Product focus: the Rosa May cape

Followers of our blog will know that we've been writing a series of posts to cover the amazing women we've named our garments after. This week, we're writing about Rosa May Billinghurst and the cape that takes her name.

The cape

The Rosa May cape went through several iterations before it reached its final design. Initially, the navy was a much lighter teal colour. At first sample stage, this was approved. However, the fabric supplier ran out and we opted, instead, to go with navy. It turned out to look better than the initial colour combination. Other changes included tailoring. The first sample had excess fabric at the shoulders and was way too long!

We're very proud of the finished product. The wool mix means it keeps its wearer warm. The soft lining, which extends to the neckline, protects the skin from irritation - the downside of wool. We used our kintsugi print for the lining too, which gives it a luxe, premium feel. The great thing about capes is that, unlike some coats, you don't need to twist or contort your arms to get into it. This is helpful if you have limited upper body mobility.

The woman

Many people think of the Pankhurst sisters when they hear the word 'Suffragettes', but there is another woman who fought just as hard. That woman is Rosa May Billinghurst, referred to as the 'cripple Suffragette' by her peers. Journalists at the time also appeared to reduce Billinghurst to her impairment, even using the term instead of her name in some of their coverage.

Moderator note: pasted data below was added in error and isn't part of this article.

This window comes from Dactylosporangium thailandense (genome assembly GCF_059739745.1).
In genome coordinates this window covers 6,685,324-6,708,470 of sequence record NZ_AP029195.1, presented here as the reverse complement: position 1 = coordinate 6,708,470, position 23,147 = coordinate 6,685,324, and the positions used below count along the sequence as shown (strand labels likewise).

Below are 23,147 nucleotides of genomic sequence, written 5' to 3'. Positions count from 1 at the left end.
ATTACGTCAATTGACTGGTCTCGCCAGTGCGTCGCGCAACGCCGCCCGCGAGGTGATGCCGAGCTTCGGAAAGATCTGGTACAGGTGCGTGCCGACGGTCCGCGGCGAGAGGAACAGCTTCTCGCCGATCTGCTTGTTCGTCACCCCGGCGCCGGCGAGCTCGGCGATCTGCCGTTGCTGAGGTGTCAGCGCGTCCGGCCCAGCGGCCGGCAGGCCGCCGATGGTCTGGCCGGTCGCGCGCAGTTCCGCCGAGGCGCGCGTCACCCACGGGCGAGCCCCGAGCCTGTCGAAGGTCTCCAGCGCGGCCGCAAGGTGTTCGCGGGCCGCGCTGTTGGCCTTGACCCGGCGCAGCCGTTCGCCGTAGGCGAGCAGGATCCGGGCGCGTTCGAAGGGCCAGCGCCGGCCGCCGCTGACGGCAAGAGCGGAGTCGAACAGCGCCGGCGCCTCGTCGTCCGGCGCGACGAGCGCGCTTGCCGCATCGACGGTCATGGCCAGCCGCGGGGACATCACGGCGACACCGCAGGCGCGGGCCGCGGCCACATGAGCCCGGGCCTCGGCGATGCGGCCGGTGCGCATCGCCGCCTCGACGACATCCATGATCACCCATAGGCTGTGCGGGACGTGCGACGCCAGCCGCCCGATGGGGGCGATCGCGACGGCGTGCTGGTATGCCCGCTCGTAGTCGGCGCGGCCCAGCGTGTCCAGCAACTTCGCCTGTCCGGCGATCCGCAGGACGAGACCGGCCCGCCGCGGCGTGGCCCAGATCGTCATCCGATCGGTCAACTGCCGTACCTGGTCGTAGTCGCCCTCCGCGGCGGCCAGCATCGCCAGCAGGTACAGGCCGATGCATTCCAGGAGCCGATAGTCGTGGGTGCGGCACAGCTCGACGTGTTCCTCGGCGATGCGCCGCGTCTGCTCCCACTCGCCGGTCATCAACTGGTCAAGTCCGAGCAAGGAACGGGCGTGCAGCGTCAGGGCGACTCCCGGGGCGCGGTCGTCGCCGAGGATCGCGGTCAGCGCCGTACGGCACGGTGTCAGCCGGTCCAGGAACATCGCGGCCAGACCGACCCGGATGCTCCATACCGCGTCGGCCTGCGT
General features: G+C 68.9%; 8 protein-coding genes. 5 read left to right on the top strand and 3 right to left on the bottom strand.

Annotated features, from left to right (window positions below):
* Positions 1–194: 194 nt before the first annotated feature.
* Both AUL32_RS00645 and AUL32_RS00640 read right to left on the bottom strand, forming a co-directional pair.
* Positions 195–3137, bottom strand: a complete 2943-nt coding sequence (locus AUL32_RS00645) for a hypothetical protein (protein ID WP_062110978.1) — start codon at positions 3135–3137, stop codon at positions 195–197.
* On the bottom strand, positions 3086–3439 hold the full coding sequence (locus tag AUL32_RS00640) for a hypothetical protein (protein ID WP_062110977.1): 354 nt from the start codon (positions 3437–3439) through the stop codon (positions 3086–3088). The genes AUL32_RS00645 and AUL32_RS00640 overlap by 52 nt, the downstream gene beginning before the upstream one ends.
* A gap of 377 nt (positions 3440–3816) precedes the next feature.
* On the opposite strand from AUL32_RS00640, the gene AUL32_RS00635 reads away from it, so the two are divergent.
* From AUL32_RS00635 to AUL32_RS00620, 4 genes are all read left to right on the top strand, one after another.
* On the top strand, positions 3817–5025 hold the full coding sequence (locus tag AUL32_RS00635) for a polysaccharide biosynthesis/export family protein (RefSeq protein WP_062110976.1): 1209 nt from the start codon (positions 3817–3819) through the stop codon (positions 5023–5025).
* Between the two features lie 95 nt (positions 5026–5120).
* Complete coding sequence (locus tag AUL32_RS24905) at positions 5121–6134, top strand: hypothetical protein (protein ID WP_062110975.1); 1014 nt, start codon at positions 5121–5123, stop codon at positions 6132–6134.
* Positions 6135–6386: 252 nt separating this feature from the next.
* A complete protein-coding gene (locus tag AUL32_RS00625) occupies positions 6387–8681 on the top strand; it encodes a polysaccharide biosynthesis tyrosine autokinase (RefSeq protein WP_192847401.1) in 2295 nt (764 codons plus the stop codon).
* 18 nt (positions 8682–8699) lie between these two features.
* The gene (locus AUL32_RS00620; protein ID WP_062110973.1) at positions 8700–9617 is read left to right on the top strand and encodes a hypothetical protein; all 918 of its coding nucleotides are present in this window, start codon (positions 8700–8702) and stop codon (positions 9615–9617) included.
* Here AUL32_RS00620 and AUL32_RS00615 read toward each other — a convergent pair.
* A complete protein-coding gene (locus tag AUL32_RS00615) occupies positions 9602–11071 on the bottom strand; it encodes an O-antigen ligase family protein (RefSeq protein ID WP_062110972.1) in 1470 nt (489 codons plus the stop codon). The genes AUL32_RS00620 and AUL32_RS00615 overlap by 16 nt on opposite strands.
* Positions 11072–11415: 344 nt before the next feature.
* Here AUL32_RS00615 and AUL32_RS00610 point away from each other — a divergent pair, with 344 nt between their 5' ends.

Rosa May Billinghurst

Katie Fox, who is a modern domestic records specialist for The National Archives, has written extensively about Billinghurst. She says that the first mention of her in records held at The National Archives is in relation to the WSPU’s window smashing campaign, for which she was imprisoned for a month. Katie also covers the brutal treatment Billinghurst received at the hands of the police during Black Friday. Amongst other things, they threw her from her tricycle and twisted her arm behind her back.

Katie also points out that Billinghurst was not the only disabled activist. She highlights the activism of Adelaide Knight, who used a cane. Both she and Billinghurst chained themselves to the railings outside Buckingham Palace. Knight was also made to spend time in prison for her activism. Both women are great examples of the fighting spirit that has changed the world for the better. Neither saw their impairment as something that could stop them from participating in the movement and we all continue to benefit from their passion and the courage of their convictions all these years later.


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